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Deadly Dowagers Game Review

Til death do us part

Some ladies will do anything to marry a Duke. Climb the social ladder in the most questionable ways with Bob as he explores Deadly Dowagers from Sparkworks.

Disclosure: Meeple Mountain received a free copy of this product in exchange for an honest, unbiased review. This review is not intended to be an endorsement.

Maybe it says something about my personality, the speed with which I leapt at the chance to review Deadly Dowagers. Two to six players compete as Victorian dowagers to accumulate a dowry sufficient to attract a Duke by investing in properties and “strategic serial marriages.” It is a satirical card game of murder and manipulation. Sounds like a ripping good time, doesn’t it? 

Designed by Sarah Shipp with art by Mercedes Palacios, Sparkworks (Panorama and the Princess Bride series of games) has a fitting release for International Womens’ Day. 

“Darling, could you fetch the cake knife?”

Deadly Dowagers plays over an unspecified number of rounds until someone marries the Duke and rides off into the suspiciously blood-stained sunset. Each round consists of four phases: The first is a Draft in which players select one card from a dwindling hand and pass the rest, collecting four altogether. The second involves playing cards into a tableau as Investments. The third is the Husband phase where you might marry or, if already married, arrange for the untimely death of said husband, or perhaps marry and kill on the same turn. Or neither. (You know how fickle these affairs can be.) The final “phase” is hardly a phase at all beyond reminding everyone that no more than three cards may remain in hand moving into the next round where five cards are drawn and the process repeats. 

Along the way, players earn Crowns (coins) as they amass inherited wealth from the recurring sound of croaking spouses. However, each dowager must then track Infamy as they spread rumors, have affairs, and dispatch husbands of varied social status. 

If a player enters the Husband phase widowed with a Remarry card in hand plus 120 Crowns and an Infamy rating below 9, they are eligible for victory. When multiple dowagers are eligible for victory, ties are settled by the shallow means of excess money and the least damaged reputation. Apparently the Duke is only marginally more honorable than his “ladylike” suitors. 

Players gain wealth by creating a tableau of property nvestment cards: Farms, Mills, and Estates. Within the life of each husband, Farms can pair with Rent for added cash upon death. Likewise, Mills match with Mechanical Upgrades that grant extra coins based on the specialties of the Farms and Tenants. Shipping cards represent overseas interests and pay off when the set is large enough. Estates serve only to reduce Infamy through coin payments. While the land itself survives death, none of the accoutrements do.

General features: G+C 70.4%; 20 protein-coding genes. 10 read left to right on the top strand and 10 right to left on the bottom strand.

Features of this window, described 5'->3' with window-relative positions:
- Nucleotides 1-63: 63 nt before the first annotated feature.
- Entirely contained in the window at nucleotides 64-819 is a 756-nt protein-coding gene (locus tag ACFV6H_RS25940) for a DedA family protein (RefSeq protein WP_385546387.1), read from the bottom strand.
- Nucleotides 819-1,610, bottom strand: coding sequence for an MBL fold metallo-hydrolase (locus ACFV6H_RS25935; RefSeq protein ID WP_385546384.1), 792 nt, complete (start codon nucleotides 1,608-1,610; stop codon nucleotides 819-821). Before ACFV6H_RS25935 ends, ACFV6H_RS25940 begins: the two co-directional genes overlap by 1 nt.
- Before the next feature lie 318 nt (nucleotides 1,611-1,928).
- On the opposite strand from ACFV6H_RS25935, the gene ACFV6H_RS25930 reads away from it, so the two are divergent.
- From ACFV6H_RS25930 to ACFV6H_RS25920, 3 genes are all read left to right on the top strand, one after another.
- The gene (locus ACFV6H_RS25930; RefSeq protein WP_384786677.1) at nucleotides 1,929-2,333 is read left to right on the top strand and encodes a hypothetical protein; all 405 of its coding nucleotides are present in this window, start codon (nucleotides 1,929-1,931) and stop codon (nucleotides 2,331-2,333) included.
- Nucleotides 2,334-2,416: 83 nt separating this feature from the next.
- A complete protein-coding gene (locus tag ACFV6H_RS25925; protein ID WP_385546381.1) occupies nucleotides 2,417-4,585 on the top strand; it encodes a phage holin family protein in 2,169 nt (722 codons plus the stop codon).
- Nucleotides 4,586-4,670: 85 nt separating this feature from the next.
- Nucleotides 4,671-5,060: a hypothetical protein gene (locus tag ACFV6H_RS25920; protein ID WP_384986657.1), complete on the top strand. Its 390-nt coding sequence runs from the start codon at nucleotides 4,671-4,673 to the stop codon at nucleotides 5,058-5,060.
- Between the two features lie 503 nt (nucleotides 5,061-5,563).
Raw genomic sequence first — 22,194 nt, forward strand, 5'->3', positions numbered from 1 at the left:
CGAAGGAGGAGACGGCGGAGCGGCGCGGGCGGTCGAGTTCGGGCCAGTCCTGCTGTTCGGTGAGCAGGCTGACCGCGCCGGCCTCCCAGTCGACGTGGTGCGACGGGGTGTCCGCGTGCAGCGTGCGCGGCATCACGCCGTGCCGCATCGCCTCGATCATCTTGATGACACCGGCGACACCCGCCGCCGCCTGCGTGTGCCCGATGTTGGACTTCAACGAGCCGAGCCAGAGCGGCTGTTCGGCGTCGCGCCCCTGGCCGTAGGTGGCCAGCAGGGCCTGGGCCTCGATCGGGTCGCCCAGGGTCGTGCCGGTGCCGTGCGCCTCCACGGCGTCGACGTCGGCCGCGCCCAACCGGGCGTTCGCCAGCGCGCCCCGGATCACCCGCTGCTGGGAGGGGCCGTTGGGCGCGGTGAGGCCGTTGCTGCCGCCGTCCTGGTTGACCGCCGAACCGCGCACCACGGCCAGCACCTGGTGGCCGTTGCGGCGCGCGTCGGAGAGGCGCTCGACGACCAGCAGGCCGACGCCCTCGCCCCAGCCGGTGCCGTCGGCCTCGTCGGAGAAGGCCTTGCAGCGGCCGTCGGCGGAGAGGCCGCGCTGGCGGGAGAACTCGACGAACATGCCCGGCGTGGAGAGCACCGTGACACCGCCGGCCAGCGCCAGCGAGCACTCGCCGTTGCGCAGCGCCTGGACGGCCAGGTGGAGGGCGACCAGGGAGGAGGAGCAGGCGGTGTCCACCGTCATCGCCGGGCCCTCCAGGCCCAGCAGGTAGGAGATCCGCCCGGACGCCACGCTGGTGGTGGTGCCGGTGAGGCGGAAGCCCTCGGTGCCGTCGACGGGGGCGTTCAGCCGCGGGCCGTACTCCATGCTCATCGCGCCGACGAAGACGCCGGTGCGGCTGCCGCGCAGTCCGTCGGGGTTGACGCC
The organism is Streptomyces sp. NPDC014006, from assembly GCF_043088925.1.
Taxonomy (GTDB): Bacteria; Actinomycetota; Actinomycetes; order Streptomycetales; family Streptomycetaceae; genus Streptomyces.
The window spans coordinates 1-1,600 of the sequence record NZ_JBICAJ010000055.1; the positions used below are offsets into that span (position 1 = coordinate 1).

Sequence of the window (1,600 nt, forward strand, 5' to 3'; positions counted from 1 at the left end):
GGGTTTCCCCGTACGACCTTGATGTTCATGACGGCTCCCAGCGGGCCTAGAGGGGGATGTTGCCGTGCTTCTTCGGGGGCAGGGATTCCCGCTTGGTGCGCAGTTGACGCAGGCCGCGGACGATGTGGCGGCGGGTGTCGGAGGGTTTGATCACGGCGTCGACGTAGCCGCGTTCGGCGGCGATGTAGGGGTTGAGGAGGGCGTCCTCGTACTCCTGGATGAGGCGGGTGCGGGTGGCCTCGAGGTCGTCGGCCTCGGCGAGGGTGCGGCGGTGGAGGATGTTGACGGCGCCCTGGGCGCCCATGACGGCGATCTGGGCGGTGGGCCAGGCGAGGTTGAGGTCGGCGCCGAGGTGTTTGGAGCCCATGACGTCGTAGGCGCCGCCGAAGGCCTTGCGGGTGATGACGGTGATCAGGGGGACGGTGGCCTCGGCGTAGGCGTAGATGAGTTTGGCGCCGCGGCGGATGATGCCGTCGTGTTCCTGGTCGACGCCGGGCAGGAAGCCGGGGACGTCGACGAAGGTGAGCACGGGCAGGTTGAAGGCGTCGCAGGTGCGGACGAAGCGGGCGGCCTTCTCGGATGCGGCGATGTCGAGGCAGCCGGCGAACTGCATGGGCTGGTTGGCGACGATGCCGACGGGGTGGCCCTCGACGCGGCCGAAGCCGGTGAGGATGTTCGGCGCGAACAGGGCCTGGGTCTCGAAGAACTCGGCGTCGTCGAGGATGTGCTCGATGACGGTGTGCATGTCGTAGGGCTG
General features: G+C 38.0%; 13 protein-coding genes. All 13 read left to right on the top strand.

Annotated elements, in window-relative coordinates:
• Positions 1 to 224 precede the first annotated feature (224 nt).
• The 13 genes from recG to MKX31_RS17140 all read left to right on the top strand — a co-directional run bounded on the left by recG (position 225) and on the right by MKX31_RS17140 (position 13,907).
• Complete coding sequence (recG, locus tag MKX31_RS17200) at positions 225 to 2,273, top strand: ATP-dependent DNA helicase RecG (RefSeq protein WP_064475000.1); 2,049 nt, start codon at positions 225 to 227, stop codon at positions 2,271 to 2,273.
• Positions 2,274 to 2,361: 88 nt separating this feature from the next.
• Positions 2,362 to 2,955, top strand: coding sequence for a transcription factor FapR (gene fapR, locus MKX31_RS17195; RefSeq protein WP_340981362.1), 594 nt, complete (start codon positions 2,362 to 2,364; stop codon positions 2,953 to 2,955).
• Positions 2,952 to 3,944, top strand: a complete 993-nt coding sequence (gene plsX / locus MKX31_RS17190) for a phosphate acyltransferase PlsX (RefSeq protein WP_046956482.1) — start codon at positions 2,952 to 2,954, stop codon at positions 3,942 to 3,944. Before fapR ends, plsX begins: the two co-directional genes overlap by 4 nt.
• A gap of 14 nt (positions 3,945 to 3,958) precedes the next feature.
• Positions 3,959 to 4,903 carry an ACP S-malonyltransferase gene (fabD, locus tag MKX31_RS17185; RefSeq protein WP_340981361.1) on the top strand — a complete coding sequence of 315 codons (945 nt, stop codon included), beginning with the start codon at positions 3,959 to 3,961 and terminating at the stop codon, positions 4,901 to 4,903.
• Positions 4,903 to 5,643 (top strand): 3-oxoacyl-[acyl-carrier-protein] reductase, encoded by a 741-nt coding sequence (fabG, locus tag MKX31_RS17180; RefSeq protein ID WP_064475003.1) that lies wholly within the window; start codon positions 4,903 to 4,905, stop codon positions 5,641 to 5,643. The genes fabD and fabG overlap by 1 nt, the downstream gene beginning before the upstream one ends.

Each round’s Draft includes investment cards along with the deviant activity cards mentioned above. Various murder weapons and Remarry cards fuel the addictive marital revolving door. Charity cards provide one additional chance to share Crowns in exchange for a reduced Infamy rating. 

The Investment phase is a simultaneous free-for-all of laying cards, collecting and dispensing Crowns, discarding, and exercising the special abilities of the various husbands. 

The Husband phase allows for the play of a single card—for murder or marriage—and/or one of three available actions taken in any order. When a murder card is unavailable, players may Strangle their husband without a card for a brutal penalty of 7 Infamy—even murder has its limits. When a Remarry card is unavailable, players may Elope with a new husband at a cost of 5 Infamy. The benefit of Elopement is the possibility of offing husbands in consecutive rounds should there be a tactical advantage in doing so. Players must be careful, though, because each dead husband adds a penalty of one Infamy to each successive death. 

One last action available during the Husband phase is promotion. There are two husbands—the academic and the man of God—that are eligible for promotion. For a minimal cost in Crowns, these husbands advance in their respective vocations becoming more valuable in death. 

There are 24 husband cards consisting of seven types. Three are of a common background and four of a noble class. The dowry they require in marriage (payable in Crowns) increases along the way, as does the subsequent inheritance. Each husband also has a different view towards or effect upon Infamy. The idea is to deftly climb the social and financial ladder while managing Infamy in preparation for the Duke.

While there is no set game length, two to four dead husbands per player ought to have someone ready to bring the affair (pun dreadfully intended) to a conclusion. 

“Don’t tease me so.”

I am torn on this one, I really am. 

One of the greatest strengths of Deadly Dowagers is simultaneous play. Drafting is a lovely mechanic because everyone is always playing and every decision affects the next player. A draft of only four cards, though, struggles to gain traction.